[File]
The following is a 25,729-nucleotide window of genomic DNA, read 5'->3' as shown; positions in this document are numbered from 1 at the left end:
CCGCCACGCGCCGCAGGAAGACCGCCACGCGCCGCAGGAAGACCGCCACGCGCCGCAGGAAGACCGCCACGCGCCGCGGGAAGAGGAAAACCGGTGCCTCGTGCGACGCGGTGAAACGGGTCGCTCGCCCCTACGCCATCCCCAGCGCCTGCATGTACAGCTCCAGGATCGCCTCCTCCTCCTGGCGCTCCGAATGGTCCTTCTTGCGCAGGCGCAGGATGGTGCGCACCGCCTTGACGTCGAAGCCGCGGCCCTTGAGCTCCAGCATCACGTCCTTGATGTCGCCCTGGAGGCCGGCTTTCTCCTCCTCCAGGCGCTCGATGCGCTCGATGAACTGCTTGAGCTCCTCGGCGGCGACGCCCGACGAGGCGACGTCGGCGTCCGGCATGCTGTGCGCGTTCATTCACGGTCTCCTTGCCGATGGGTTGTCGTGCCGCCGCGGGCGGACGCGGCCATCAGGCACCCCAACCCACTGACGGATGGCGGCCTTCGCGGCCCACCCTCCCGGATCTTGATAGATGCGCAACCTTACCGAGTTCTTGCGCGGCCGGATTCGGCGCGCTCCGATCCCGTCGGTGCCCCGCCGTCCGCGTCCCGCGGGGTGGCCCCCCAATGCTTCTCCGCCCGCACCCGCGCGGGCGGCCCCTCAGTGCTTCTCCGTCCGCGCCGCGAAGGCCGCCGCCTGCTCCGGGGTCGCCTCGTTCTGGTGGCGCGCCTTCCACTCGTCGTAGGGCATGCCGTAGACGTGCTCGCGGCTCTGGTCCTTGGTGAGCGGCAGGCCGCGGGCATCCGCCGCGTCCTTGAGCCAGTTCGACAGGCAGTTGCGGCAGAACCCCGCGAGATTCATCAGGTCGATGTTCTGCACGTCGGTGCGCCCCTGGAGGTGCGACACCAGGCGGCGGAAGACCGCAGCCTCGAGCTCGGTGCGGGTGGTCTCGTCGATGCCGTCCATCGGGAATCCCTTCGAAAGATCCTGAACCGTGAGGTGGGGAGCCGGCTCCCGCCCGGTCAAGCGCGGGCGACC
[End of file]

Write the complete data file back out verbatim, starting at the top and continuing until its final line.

The following is a 25,729-nucleotide window of genomic DNA, read 5'->3' as shown; positions in this document are numbered from 1 at the left end:
CCGCCACGCGCCGCAGGAAGACCGCCACGCGCCGCAGGAAGACCGCCACGCGCCGCAGGAAGACCGCCACGCGCCGCGGGAAGAGGAAAACCGGTGCCTCGTGCGACGCGGTGAAACGGGTCGCTCGCCCCTACGCCATCCCCAGCGCCTGCATGTACAGCTCCAGGATCGCCTCCTCCTCCTGGCGCTCCGAATGGTCCTTCTTGCGCAGGCGCAGGATGGTGCGCACCGCCTTGACGTCGAAGCCGCGGCCCTTGAGCTCCAGCATCACGTCCTTGATGTCGCCCTGGAGGCCGGCTTTCTCCTCCTCCAGGCGCTCGATGCGCTCGATGAACTGCTTGAGCTCCTCGGCGGCGACGCCCGACGAGGCGACGTCGGCGTCCGGCATGCTGTGCGCGTTCATTCACGGTCTCCTTGCCGATGGGTTGTCGTGCCGCCGCGGGCGGACGCGGCCATCAGGCACCCCAACCCACTGACGGATGGCGGCCTTCGCGGCCCACCCTCCCGGATCTTGATAGATGCGCAACCTTACCGAGTTCTTGCGCGGCCGGATTCGGCGCGCTCCGATCCCGTCGGTGCCCCGCCGTCCGCGTCCCGCGGGGTGGCCCCCCAATGCTTCTCCGCCCGCACCCGCGCGGGCGGCCCCTCAGTGCTTCTCCGTCCGCGCCGCGAAGGCCGCCGCCTGCTCCGGGGTCGCCTCGTTCTGGTGGCGCGCCTTCCACTCGTCGTAGGGCATGCCGTAGACGTGCTCGCGGCTCTGGTCCTTGGTGAGCGGCAGGCCGCGGGCATCCGCCGCGTCCTTGAGCCAGTTCGACAGGCAGTTGCGGCAGAACCCCGCGAGATTCATCAGGTCGATGTTCTGCACGTCGGTGCGCCCCTGGAGGTGCGACACCAGGCGGCGGAAGACCGCAGCCTCGAGCTCGGTGCGGGTGGTCTCGTCGATGCCGTCCATCGGGAATCCCTTCGAAAGATCCTGAACCGTGAGGTGGGGAGCCGGCTCCCGCCCGGTCAAGCGCGGGCGACC